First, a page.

21 Dec


(Please try under the guidance of your doctor)


Birth is a natural, miraculous experience. A woman’s pelvis is uniquely shaped to form a curved canal for childbirth and we are biologically equipped with the physical, mental and emotional resources to face this great challenge. Through the practice of yoga, expectant mothers discover their own body wisdom to cope with fear and face the natural stress and pain of childbirth.

The experience of all women is different. While yoga supports active and natural childbirth, some women may choose or require medical intervention or support for the experience. If this is the woman’s choice or necessity, yoga will help her to accept this and make the appropriate choices with confidence ad equanimity.

Practicing yoga does not guarantee an easy passage to childbirth or motherhood, but it does provide us with tools to support ourselves and fully access our own inner resources in this process.


The first stage of labor, focus on relaxation is vital. Now is the time to use the techniques we have learnt during pregnancy including full body breathing, meditation and visualizations.

The Breath

When a contraction commences, focus on the exhalation, breathing out as long as possible through a soft mouth. During inhalation, visualize the body being filled with a natural painkiller and send this to the site of the pain. Use vocal toning sounds – soft sighing sound and brahmari breathing to focus on the exhalation.


Sometimes women experience a transition period at the end of the first stage of labor when the cervix is not fully diluted. It is essential not to push at this point. Combine visualization with breath to help control the urge to push. Take short, puffing breaths, exhaling a personal mantra such as ‘I – will – not – push – yet ’


The second stage of labor commences when the cervix is fully dilated 10cm). It is now that the urge to push comes with each contraction.

The Breath

On feeling the urge to push, inhale, hold the breath for a few seconds and centre the awareness. From this feeling of centredness, breathe out with a long, slow, strong breath and allow the baby to ease down through the birth canal.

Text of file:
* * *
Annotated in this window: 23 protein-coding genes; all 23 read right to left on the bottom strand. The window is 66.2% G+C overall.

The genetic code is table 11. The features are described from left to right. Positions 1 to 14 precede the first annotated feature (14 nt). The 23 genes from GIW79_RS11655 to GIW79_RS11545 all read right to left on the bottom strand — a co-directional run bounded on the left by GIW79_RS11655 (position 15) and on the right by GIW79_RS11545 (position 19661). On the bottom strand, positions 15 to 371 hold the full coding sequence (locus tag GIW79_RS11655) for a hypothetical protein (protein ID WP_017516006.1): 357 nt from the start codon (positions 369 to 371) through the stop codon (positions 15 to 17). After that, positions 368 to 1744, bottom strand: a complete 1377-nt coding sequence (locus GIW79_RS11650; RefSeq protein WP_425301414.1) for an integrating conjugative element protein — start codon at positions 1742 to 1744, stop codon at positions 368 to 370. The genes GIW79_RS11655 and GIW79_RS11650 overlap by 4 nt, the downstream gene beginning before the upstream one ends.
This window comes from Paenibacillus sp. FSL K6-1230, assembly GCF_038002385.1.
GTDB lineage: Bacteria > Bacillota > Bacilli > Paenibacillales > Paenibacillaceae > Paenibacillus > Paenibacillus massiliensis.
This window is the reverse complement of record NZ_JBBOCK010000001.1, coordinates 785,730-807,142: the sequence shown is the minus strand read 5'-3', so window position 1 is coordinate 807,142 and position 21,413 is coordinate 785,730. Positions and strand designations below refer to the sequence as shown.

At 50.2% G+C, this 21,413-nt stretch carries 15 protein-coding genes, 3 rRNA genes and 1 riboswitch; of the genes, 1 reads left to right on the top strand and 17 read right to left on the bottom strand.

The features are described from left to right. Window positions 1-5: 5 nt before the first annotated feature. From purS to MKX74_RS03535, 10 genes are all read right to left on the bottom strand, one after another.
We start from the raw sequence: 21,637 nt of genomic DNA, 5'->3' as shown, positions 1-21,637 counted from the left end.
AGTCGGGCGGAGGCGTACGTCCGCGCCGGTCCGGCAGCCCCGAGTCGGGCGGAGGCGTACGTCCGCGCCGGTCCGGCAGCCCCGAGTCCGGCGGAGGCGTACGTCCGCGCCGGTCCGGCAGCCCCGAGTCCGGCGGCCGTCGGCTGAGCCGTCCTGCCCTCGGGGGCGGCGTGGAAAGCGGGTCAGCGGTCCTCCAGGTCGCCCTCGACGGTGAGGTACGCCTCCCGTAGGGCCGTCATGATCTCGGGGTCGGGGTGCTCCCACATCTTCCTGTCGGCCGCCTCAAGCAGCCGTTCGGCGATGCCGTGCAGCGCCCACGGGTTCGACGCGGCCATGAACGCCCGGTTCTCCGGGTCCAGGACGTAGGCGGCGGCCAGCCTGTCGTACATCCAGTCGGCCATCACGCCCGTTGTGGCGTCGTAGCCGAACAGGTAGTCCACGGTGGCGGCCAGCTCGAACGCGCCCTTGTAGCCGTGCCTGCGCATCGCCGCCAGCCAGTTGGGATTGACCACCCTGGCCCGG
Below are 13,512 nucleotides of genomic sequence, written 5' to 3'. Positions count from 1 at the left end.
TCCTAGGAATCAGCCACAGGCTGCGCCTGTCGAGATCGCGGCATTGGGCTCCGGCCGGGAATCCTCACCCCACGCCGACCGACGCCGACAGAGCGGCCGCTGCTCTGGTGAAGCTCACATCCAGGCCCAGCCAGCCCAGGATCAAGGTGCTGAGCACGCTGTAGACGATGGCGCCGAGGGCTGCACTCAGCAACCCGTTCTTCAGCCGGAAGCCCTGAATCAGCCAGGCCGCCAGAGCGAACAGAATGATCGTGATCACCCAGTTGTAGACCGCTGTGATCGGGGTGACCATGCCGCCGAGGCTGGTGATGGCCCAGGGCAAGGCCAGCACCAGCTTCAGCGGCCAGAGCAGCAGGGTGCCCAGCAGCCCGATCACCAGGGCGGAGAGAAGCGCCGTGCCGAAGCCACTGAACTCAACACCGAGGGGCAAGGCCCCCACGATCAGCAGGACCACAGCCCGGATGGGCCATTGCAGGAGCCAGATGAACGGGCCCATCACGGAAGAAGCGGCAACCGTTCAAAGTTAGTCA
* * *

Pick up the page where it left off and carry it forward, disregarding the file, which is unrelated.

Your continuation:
Between each urge to push, check that the mouth is soft and relaxed. This will relax the pelvic floor too.

Between contractions, drink in deep, refreshing breaths to recharge the body with prana and help manage the next contraction.

Feel the joy of the imminent birth wash over you G you will soon be holding your baby in your arms


When the baby is ready to greet the world, you may feel several urges to push in one contraction. Your midwife will guide your breath and movement, so listen well and follow instructions. Focus on keeping calm, relaxing and visualizing the baby’s safe passage into the world.

The midwife will oversee the birth of the placenta while the parents meet their new son or daughter and  welcome this precious new soul to the world.


The post partum period refers to the time immediately after the birth, while puerperium from the Latin ‘puer’ meaning child and ‘parare’ meaning to bring forth) is the sixGweek period following the birth. During this time, the reproductive organs rapidly return to their prenatal condition.

During this time, women should engage in only the gentlest yoga exercise under the guidance of their doctor.

In the first week following the birth, safe yogic exercises may include:

  • Walking short distances
  • Slow, deep abdominal breathing
  • Pelvic floor toning very gently
  • Rotating wrists and ankles
  • Relaxation and meditation

By the second week, under the guidance of a doctor, safe yogic exercises may include:

  • Holding the knees to the chest
  • Gentle abdominal toning
  • Gentle side stretching, chest opening and spine extension from a seated position

By week six, under the guidance of your doctor and in the absence of medical complications, many women may be ready to return to a gentle postnatal yoga practice.


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